Who was Paul Kuiper?

Graphic designer, photographer, artistic painter Paul Kuiper was born in Meppel on 28 April 1932. He started his career as a graphic designer after his studies at the Academy for Art and Design in Enschede and the Gerrit Rietveld Academy in Amsterdam, from which he graduated with honours. He designed posters, corporate identities, book covers, logos and vignettes, but also advertisements, packaging and exhibition stands. Kuiper worked as a freelancer for several clients ranging from publishers (Keesing, Elsevier, Ten Brink) and advertising agencies (Prad, Bauduin, De La Mar) to companies like KLM, Phillips and PTT. From 1964 he focused on his other passion: photography. He alternated journalistic work - writing articles for Ge´llustreerde Pers, Spaarnestad, VNU and Novib- with photography for calendars, brochures and album covers. In addition, since the beginning of the sixties, Kuiper had been teaching typography, graphic design and photography at several Dutch academies, including the Minerva Art Academy in Groningen. He continued to do this until 1990.

His work was exhibited internationally, and newspapers such as NRC, de Volkskrant and De Telegraaf, as well as magazines like AvantGarde, Libelle and Nieuwe Revu published his articles. In the last years of his life, Kuiper chose to make “uncommissioned” work as an artist. His pictures of swans on and around the IJsselmeer and the Gouwzee (1975-1990) were renowned as well as his static, yet poetic landscapes - from the North Cape to Gibraltar, from Wales to Africa, India and the United States. Paul Kuiper passed away in Wieuwerd on 10 May 2002. He left 100,000 slides and 50,000 negatives (of which he printed enlargements in his own darkrooms: about 10,000 in black and white and 5,000 in colour); 8,000 postcard size felt-pen drawings, hundreds of gouaches and a few dozen oil and acrylic paintings. Several pictures were printed as postcards. One large mural which he made can be seen in the ‘Nieuwezijds Kapel’ in Amsterdam. There are also two large mosaics in the Fontein School in Zwolle.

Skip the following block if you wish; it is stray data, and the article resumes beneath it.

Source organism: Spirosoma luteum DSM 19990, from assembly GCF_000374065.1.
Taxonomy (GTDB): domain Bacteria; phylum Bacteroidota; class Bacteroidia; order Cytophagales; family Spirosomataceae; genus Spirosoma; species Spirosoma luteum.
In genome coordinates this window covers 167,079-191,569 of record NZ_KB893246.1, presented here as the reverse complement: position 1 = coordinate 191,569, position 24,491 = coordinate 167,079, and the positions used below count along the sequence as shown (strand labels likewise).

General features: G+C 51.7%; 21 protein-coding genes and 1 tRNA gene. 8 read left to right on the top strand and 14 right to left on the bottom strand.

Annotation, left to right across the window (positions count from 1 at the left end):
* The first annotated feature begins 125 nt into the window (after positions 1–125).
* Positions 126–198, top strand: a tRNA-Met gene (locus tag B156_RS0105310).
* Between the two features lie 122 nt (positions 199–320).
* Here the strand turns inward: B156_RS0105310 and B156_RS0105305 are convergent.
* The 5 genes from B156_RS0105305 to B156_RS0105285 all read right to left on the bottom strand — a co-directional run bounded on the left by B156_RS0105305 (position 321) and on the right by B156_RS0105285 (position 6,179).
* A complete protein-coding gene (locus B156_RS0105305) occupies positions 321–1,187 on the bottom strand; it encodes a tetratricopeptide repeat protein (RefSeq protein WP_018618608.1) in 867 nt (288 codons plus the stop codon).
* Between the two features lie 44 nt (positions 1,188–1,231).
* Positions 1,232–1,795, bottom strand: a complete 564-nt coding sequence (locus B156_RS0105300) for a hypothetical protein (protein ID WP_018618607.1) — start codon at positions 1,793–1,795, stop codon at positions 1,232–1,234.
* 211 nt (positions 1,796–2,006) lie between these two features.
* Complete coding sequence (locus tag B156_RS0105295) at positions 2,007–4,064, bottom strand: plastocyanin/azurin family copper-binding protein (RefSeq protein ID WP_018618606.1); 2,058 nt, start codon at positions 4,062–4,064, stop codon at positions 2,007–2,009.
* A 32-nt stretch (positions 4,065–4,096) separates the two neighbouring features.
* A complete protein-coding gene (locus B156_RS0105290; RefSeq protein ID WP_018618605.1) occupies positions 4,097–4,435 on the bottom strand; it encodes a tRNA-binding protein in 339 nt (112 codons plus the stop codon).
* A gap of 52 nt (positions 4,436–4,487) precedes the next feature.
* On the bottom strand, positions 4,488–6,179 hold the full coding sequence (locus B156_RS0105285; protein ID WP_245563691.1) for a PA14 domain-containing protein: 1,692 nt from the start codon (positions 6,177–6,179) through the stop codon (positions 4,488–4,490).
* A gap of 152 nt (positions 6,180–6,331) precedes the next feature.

13 years after his passing, I was forced to decide whether or not to do something with my father's inheritance. I had already created a website with series of his serial work, but I hadn't done anything with his productive life as a graphic designer yet. A beautiful collection of posters, company logo designs and packaging appeared from storage. I started photographing and publishing them on the Internet. With the help of Van Sabben Poster Auctions, I have managed to take stock of his whole ‘oeuvre’, part of which of has now become available for collectors to buy and admire. After all, since it was made by one of the Dutch designers from the sixties and seventies, it is part of our cultural heritage. And this way, my father will not be forgotten.